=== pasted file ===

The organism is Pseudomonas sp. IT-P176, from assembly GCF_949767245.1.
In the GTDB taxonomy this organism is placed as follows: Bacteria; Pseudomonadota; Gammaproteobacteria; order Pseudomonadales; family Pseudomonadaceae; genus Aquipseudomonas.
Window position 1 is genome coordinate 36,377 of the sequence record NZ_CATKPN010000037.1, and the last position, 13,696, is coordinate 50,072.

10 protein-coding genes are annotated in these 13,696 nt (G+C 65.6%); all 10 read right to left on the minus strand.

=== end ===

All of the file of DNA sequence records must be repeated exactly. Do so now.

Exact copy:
The organism is Pseudomonas sp. IT-P176, from assembly GCF_949767245.1.
In the GTDB taxonomy this organism is placed as follows: Bacteria; Pseudomonadota; Gammaproteobacteria; order Pseudomonadales; family Pseudomonadaceae; genus Aquipseudomonas.
Window position 1 is genome coordinate 36,377 of the sequence record NZ_CATKPN010000037.1, and the last position, 13,696, is coordinate 50,072.

10 protein-coding genes are annotated in these 13,696 nt (G+C 65.6%); all 10 read right to left on the minus strand.